This module encourages you to reflect upon and rethink educational institutions, the roles they play in communities, and their relationship to ideas of learning.  You are also asked to question your own role in the structure or perceived structures of your institutions. A key task in this module is to engage with on-going conversations on this topic concerning the institution, consider new definitions, and collaborate to further these conversations and offer new directions for inquiry and reframing.  While the materials are presented in an ordered fashion, this is a result of the structure that we are using to house the information and you are not required to engage with the material in a particular sequence.

Outcomes for the module:

  • Become familiar with traditional and non-traditional conceptions of post-secondary structures and their key components: students, faculty, and institutions
  • Think critically about traditional approaches to post-secondary power structures and their potential for change
  • Ability to interact with various social/digital tools to assist in the display of critical thought


Read and Annotate (Hypothes.is)
Picture of four books stacked without the spines showing, used to represent readings present within the text.

Ginny; CC SA 2.0

The Boyer Commission presents ten recommendations for the radical reconstruction of undergraduate education at research universities in the United States offered by a national commission in 1997 (p. 1-9).

Rille Rapper in Tracing Power and Student Subjectivity in Assessment: A Foucauldian Perspective discusses students as consumers and private investigators in higher education and attempts to question the ways in which neoliberal understanding of students as consumers could alter academic domination and disciplinary power in such processes as student assessment.

Martha Burtis in Neither Locked Out Nor Locked In advocates for the need for those in higher education to grapple with how the web, culture, and systems of higher education are inextricably bound together.


Picture of an intersection with pedestrian crosswalks to illustrate the possibilities of exchange within the topics.

Atibordee Kongprepan; CC BY-ND 2.0

This space embraces the importance of self-reflection, which is critical to engagement with new concepts but does not require a tangible product.

Here are some questions that emerged in our conversations that were important for our self-reflection

  • How do institutions function as sites of learning? Who defines learning?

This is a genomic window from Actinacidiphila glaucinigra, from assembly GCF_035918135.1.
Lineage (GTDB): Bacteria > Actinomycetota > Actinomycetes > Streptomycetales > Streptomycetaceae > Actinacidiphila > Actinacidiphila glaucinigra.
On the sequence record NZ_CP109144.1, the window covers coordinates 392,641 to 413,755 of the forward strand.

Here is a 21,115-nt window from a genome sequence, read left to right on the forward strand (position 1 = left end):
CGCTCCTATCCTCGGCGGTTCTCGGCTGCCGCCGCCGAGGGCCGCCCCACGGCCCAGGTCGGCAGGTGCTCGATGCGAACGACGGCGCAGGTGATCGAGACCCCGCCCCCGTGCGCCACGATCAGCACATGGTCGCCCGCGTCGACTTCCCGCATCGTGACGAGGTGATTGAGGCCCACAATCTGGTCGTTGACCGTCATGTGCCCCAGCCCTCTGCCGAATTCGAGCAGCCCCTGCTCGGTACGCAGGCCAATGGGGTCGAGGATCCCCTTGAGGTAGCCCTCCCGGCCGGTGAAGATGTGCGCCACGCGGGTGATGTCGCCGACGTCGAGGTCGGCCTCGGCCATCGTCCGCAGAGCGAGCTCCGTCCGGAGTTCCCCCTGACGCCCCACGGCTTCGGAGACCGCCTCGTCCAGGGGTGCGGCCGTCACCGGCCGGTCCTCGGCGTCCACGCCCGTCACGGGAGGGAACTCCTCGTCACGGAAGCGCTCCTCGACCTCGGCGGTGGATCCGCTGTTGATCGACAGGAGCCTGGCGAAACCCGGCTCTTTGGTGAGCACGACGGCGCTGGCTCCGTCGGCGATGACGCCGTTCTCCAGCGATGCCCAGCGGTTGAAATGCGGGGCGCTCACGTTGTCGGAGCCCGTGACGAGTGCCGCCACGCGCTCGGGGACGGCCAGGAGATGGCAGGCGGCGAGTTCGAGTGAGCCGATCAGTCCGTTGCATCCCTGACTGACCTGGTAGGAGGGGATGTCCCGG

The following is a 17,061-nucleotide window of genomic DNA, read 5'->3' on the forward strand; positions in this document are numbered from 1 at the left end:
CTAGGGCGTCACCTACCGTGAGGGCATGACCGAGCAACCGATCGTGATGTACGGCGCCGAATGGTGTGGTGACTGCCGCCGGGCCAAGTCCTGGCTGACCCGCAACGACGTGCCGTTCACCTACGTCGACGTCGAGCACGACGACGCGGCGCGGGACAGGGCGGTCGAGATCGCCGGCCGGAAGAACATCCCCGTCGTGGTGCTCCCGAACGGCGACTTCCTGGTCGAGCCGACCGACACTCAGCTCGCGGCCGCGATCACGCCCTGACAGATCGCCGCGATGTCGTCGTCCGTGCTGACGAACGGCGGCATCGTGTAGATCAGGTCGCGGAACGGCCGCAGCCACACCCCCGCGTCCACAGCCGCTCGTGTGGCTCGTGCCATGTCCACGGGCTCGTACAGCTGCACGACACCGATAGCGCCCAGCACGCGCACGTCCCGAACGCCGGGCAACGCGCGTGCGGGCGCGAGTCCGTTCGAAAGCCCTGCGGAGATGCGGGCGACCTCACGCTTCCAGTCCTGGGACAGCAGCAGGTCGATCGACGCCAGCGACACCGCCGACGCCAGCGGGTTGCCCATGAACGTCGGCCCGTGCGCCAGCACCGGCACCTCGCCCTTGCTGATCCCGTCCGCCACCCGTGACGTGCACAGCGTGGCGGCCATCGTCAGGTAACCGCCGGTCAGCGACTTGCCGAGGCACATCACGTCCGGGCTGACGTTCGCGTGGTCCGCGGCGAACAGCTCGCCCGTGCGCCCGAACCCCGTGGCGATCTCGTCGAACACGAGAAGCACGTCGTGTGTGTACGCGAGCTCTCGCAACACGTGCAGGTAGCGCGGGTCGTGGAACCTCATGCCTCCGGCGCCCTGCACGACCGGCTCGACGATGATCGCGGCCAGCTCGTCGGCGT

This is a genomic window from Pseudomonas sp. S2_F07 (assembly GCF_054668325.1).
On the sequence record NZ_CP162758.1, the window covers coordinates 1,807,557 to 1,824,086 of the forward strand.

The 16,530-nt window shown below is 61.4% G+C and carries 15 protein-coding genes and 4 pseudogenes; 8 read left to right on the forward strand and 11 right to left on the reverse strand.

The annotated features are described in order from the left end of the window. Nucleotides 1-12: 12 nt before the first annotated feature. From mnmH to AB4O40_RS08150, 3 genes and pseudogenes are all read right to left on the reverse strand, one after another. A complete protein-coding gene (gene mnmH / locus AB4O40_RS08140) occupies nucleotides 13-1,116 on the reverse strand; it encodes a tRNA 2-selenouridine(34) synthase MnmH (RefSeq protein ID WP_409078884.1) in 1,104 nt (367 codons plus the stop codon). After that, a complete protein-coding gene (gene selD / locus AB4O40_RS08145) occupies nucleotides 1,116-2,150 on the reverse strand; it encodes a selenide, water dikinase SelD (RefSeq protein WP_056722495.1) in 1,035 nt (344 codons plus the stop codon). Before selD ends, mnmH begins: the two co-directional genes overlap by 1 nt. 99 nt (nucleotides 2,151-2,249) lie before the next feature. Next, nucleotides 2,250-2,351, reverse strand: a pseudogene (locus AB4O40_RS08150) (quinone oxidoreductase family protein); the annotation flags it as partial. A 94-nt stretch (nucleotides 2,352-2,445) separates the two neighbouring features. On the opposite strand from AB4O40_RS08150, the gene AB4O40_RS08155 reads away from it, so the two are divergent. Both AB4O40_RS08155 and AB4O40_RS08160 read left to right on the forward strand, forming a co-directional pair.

• How public is the university? Who is included/ who is not included? What does public mean?  Who gets to participate?
  • What is the goal of the institution?
  • What is the history of the place associated with your institution?
  • What roles do you hold in the institution and in the community? How do you define these roles? How do they influence your identity?

Reflect on the terms, roles, and “students,” “faculty,” “staff,” and “institutions,” paying particular attention to any intersections between these terms and how these roles influence the ways that participants interact with each other in these contexts.

Future Directions

Share what you’ve learned
Image of a peaceful beach at sunset with waves rolling in and buildings in the distance representing serenity of reflection and steps toward new horizons.

Theophilos Papadopoulos; CC BY-NC-ND 2.0


The University as an Ecosystem: “The interaction of many kinds of stimuli creates at a university a special kind of intellectual environment, with the health of the whole a manifestation of the health of each part. That environment should become an intellectual ecosystem. Universities are communities of learners, whether those learners are astrophysicists examining matter in the far reaches of space or freshmen new to an expanded universe of learning. The shared goals of investigation and discovery should bind together the disparate elements to create a sense of wholeness.” (Boyer Report, p.9)

Word cloud based on Boyer quote representing importance of the words environment, health, learners, and intellectual in relation to the university as an ecosystem. Created using Voyant.

  1. Recognizing what you have gained from the readings and your conversations with other participants, write a short paragraph on what would you change about your pedagogy and teaching practice or your work as a student? How do you engage with others within and outside of your institution?
  2. Upload your paragraph to Voyant, a web-based reading and analysis tool for digital texts. We have chosen Voyant as a repository for these writings so that participants can have a visual representation of their and others’ works. Beyond the initial visuals provided by Voyant is the ability to examine specific text analysis. Look beyond the word cloud to see the emphasis placed particular phrases and ways of communicating your thought.
  3. Share what you have learned by using Twitter (#unstitution) or your own social media account